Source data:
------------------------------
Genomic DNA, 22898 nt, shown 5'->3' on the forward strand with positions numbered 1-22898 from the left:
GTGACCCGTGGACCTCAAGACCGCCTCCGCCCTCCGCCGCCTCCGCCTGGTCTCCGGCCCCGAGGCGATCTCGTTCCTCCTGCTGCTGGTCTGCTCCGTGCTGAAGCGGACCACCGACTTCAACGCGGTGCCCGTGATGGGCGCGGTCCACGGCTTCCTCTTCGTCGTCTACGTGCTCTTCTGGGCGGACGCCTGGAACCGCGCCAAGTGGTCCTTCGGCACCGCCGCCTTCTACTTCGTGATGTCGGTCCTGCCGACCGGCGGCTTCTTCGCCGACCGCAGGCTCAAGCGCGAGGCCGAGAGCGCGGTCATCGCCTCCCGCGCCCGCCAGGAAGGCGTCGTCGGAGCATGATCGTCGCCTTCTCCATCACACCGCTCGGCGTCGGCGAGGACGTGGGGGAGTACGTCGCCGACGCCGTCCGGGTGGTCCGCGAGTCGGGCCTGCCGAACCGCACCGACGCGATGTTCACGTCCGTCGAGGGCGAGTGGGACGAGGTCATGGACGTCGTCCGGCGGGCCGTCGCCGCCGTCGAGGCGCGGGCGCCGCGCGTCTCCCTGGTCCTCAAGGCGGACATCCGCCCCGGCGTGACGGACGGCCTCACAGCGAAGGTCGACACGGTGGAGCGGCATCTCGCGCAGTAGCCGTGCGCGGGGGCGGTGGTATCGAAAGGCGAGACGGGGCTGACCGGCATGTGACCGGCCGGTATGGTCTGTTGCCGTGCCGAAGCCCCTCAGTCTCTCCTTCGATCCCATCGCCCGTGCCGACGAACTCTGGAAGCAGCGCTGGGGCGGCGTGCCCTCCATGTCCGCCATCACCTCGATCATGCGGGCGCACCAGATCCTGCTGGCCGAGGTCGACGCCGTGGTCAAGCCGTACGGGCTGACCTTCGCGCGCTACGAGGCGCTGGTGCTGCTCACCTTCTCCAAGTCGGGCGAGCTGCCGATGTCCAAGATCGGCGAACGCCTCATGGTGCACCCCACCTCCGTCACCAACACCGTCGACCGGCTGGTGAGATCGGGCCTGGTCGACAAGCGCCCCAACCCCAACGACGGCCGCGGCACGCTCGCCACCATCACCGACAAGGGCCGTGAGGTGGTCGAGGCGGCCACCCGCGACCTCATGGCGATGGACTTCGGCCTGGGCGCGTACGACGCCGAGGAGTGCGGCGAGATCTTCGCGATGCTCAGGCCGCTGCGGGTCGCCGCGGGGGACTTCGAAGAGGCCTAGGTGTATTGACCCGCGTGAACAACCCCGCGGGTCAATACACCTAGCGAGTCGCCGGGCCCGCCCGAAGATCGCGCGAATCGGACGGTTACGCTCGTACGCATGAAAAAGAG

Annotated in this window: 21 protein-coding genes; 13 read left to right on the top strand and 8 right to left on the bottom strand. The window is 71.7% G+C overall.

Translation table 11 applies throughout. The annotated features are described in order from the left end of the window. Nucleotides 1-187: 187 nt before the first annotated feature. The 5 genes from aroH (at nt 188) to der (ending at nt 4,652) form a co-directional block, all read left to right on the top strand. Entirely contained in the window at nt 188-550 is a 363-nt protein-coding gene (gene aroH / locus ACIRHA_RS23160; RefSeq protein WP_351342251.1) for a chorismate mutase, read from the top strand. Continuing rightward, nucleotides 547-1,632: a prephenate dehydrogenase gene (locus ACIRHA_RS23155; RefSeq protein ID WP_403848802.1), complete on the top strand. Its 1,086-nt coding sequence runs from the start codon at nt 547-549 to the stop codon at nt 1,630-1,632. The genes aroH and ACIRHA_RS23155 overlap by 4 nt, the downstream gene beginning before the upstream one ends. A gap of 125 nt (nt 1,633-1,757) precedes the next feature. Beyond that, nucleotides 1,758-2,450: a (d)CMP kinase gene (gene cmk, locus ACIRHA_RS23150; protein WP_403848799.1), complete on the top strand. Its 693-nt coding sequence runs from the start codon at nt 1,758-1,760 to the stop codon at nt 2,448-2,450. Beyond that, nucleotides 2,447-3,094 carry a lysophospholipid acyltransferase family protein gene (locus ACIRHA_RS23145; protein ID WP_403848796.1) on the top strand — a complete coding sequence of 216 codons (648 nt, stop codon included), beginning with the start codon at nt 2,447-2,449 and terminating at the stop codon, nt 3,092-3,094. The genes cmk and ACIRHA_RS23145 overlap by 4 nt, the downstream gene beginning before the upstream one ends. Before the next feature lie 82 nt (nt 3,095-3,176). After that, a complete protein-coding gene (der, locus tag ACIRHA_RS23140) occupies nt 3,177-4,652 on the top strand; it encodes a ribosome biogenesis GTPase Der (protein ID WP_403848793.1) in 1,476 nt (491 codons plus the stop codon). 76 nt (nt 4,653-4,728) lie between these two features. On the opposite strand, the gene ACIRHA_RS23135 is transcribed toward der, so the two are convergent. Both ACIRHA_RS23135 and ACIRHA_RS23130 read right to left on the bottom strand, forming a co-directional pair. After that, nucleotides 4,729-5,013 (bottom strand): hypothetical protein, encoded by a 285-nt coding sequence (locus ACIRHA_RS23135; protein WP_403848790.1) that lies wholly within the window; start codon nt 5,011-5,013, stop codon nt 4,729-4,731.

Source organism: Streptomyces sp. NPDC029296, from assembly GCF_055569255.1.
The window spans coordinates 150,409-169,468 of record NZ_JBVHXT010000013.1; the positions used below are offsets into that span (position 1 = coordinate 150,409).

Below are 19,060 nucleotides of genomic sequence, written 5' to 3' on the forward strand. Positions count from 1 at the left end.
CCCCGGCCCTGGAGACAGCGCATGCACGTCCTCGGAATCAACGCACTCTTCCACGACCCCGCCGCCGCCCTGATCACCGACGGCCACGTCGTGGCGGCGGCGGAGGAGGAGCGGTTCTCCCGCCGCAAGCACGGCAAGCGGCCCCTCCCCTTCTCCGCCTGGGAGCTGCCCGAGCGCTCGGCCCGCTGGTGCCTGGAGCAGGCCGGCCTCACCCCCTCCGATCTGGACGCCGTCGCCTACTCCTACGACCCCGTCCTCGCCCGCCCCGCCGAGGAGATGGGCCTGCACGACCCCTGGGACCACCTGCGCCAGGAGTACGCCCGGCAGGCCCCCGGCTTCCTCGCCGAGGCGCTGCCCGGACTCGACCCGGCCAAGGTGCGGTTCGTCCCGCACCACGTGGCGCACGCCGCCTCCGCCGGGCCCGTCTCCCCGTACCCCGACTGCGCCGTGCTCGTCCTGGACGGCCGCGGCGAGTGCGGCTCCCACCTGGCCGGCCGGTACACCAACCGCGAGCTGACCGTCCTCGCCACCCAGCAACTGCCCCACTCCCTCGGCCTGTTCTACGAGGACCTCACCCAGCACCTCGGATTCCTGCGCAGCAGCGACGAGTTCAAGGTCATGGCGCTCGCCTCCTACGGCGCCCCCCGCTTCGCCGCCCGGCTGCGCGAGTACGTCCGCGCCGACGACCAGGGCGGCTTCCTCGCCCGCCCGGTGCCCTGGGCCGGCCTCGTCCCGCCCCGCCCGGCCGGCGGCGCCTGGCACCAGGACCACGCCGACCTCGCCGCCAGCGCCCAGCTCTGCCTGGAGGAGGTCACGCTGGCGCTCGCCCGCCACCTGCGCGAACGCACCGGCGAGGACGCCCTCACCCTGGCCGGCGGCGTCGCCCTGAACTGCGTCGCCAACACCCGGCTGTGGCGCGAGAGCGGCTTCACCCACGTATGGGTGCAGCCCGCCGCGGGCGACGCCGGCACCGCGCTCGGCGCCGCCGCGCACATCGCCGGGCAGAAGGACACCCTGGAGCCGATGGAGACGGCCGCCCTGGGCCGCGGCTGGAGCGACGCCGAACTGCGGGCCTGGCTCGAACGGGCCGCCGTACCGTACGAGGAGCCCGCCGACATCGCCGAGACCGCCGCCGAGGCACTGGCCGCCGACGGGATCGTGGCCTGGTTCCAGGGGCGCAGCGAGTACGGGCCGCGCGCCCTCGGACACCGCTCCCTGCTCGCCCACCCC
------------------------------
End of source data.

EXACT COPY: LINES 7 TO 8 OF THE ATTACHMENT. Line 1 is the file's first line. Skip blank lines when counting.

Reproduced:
Below are 19,060 nucleotides of genomic sequence, written 5' to 3' on the forward strand. Positions count from 1 at the left end.
CCCCGGCCCTGGAGACAGCGCATGCACGTCCTCGGAATCAACGCACTCTTCCACGACCCCGCCGCCGCCCTGATCACCGACGGCCACGTCGTGGCGGCGGCGGAGGAGGAGCGGTTCTCCCGCCGCAAGCACGGCAAGCGGCCCCTCCCCTTCTCCGCCTGGGAGCTGCCCGAGCGCTCGGCCCGCTGGTGCCTGGAGCAGGCCGGCCTCACCCCCTCCGATCTGGACGCCGTCGCCTACTCCTACGACCCCGTCCTCGCCCGCCCCGCCGAGGAGATGGGCCTGCACGACCCCTGGGACCACCTGCGCCAGGAGTACGCCCGGCAGGCCCCCGGCTTCCTCGCCGAGGCGCTGCCCGGACTCGACCCGGCCAAGGTGCGGTTCGTCCCGCACCACGTGGCGCACGCCGCCTCCGCCGGGCCCGTCTCCCCGTACCCCGACTGCGCCGTGCTCGTCCTGGACGGCCGCGGCGAGTGCGGCTCCCACCTGGCCGGCCGGTACACCAACCGCGAGCTGACCGTCCTCGCCACCCAGCAACTGCCCCACTCCCTCGGCCTGTTCTACGAGGACCTCACCCAGCACCTCGGATTCCTGCGCAGCAGCGACGAGTTCAAGGTCATGGCGCTCGCCTCCTACGGCGCCCCCCGCTTCGCCGCCCGGCTGCGCGAGTACGTCCGCGCCGACGACCAGGGCGGCTTCCTCGCCCGCCCGGTGCCCTGGGCCGGCCTCGTCCCGCCCCGCCCGGCCGGCGGCGCCTGGCACCAGGACCACGCCGACCTCGCCGCCAGCGCCCAGCTCTGCCTGGAGGAGGTCACGCTGGCGCTCGCCCGCCACCTGCGCGAACGCACCGGCGAGGACGCCCTCACCCTGGCCGGCGGCGTCGCCCTGAACTGCGTCGCCAACACCCGGCTGTGGCGCGAGAGCGGCTTCACCCACGTATGGGTGCAGCCCGCCGCGGGCGACGCCGGCACCGCGCTCGGCGCCGCCGCGCACATCGCCGGGCAGAAGGACACCCTGGAGCCGATGGAGACGGCCGCCCTGGGCCGCGGCTGGAGCGACGCCGAACTGCGGGCCTGGCTCGAACGGGCCGCCGTACCGTACGAGGAGCCCGCCGACATCGCCGAGACCGCCGCCGAGGCACTGGCCGCCGACGGGATCGTGGCCTGGTTCCAGGGGCGCAGCGAGTACGGGCCGCGCGCCCTCGGACACCGCTCCCTGCTCGCCCACCCC